Andrea Kempf, Johnson Cty. Community Coll. Lib., Overland Park, KS
Copyright 2002 Reed Business Information, Inc.

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Customer Reviews

Still, a good book - lots of fun, and worth the read.
The basis of the book is the Jane Austen classic, Pride and Prejudice.
I could not put this book down and read it in one weekend.
D. Gale

Most Helpful Customer Reviews

15 of 15 people found the following review helpful By A Customer on October 18, 2002
Format: Hardcover
This is a rare book in modern fiction. It has an elusive element that many authors seek but few attain: it has charm.
Jane Austen in Boca is a Pride and Prejudice novel set in a modern-day Jewish retirement residence in Boca Raton. Unlike many efforts to borrow Jane Austen's plot lines, this book successfully translates the plot into its setting. The characters are witty, sometimes funny, sometimes poignant, but always interesting. Even though I knew perfectly well how it had to come out, I read as though I were in a genuine state of suspense. In other words, the book lured me into its world and into the minds of its characters with enormous success. If only life were really like this!
This book is a delightful read. It is elegantly written and beautifully paced. Without Jane Austen's acerbity, it was nonetheless both compelling and comedic (in the classical sense of the term). I look forward to more fiction from this author.
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15 of 16 people found the following review helpful By Bookreporter on December 7, 2002
Format: Hardcover
Jane Austen's classic novel PRIDE AND PREJUDICE begins with the oft-repeated line, "It is a truth universally acknowledged, that a single man in possession of a good fortune, must be in want of a wife." Paula Marantz Cohen lets her readers know, right on the opening page, that she is of a similar mind. "Take it from me," the book opens, "A nice widower with a comfortable living can be nudged into settling down by a not-so-young woman who plays her cards right." Her debut novel, JANE AUSTEN IN BOCA, takes the action and gentle intrigue of Jane Austen's 18th century country gentry and schleps them all the way to a Jewish "retirement club" in Boca Raton, Florida. In this club, dogs wear embroidered jackets because in Boca "many dog owners feel their pets should be entitled to enjoy an accessory now and then." It is a sweet and gentle look into the lives and loves of some pretty hilarious senior citizens. I'm way under 70 and about as WASP-y as they come, but I still liked it.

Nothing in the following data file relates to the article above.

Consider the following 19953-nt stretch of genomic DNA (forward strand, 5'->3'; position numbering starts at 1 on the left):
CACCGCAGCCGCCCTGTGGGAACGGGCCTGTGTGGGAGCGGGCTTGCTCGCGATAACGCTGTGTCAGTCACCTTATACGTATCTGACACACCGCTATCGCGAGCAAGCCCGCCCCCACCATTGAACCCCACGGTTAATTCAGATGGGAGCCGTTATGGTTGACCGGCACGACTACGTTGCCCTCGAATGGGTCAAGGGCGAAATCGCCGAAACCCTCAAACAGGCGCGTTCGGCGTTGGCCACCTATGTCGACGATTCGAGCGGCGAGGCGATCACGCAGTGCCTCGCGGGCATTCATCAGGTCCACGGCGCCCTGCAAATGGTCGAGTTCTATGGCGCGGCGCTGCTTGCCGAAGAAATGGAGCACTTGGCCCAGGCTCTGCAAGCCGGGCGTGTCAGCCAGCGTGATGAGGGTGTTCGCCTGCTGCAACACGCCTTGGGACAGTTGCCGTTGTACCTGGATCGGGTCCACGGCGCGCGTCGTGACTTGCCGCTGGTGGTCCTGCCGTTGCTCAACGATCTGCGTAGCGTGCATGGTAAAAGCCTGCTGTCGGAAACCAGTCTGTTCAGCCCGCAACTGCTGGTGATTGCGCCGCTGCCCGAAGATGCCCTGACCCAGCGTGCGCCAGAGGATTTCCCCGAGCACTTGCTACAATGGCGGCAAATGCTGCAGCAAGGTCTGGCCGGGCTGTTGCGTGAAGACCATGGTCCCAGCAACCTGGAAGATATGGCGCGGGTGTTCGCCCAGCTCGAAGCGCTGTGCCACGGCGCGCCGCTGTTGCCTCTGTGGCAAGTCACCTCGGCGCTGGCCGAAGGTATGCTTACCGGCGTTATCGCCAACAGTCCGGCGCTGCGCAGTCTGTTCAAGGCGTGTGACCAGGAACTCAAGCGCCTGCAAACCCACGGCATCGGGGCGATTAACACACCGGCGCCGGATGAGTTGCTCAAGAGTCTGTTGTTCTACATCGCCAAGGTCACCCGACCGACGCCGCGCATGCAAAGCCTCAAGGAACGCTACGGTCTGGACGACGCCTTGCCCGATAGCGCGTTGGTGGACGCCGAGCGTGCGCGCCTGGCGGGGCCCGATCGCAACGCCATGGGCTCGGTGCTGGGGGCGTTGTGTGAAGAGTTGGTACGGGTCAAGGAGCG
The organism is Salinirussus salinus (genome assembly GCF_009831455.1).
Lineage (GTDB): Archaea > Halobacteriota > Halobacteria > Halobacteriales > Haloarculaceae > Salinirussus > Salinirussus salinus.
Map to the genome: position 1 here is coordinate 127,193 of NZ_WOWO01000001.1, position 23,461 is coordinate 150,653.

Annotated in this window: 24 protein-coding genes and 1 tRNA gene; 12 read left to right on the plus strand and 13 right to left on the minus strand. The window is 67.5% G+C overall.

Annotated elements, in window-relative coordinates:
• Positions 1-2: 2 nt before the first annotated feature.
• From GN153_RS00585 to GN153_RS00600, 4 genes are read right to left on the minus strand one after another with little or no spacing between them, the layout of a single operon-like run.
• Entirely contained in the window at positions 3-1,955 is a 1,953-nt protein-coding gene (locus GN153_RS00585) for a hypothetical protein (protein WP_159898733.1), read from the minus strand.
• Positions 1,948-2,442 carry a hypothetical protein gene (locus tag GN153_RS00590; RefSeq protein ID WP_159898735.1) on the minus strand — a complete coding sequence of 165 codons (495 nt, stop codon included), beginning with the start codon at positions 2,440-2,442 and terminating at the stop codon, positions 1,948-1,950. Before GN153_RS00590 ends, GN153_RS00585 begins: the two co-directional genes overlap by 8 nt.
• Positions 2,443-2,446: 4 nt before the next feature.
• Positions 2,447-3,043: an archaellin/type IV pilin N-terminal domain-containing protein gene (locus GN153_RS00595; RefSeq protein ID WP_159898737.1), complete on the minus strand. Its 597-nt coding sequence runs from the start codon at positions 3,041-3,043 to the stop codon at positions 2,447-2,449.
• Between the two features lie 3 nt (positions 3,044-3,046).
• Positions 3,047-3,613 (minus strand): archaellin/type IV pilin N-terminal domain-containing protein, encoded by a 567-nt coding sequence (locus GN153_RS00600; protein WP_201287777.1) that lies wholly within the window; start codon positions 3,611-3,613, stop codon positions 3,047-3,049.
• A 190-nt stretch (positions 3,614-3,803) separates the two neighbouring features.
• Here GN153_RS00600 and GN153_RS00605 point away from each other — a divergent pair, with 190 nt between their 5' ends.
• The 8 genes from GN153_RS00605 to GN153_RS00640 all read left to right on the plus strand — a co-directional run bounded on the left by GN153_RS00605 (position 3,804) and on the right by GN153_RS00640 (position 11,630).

The central plot of PRIDE AND PREJUDICE concerns the very British Bennet family's attempts to marry off their five daughters and all the subterfuge and machinations contained therein. The first two-thirds of Cohen's book borrows fairly heavily from Austen's classic. All the main characters are here. Elizabeth Bennet is now Flo Kliman, a retired University of Chicago librarian, while Elizabeth's sister Jane shows up as May Newman, a softhearted widow. Mrs. Bennet is turned into May's daughter-in-law Carol, a woman who "was constantly striving to improve the lives of those around her, whether they liked it or not." Carol believes May is depressed and needs some companionship, preferably of the Jewish widower variety. She, like Mrs. Bennet, hopes to help her mother-in-law snag a live one, whether May likes it or not.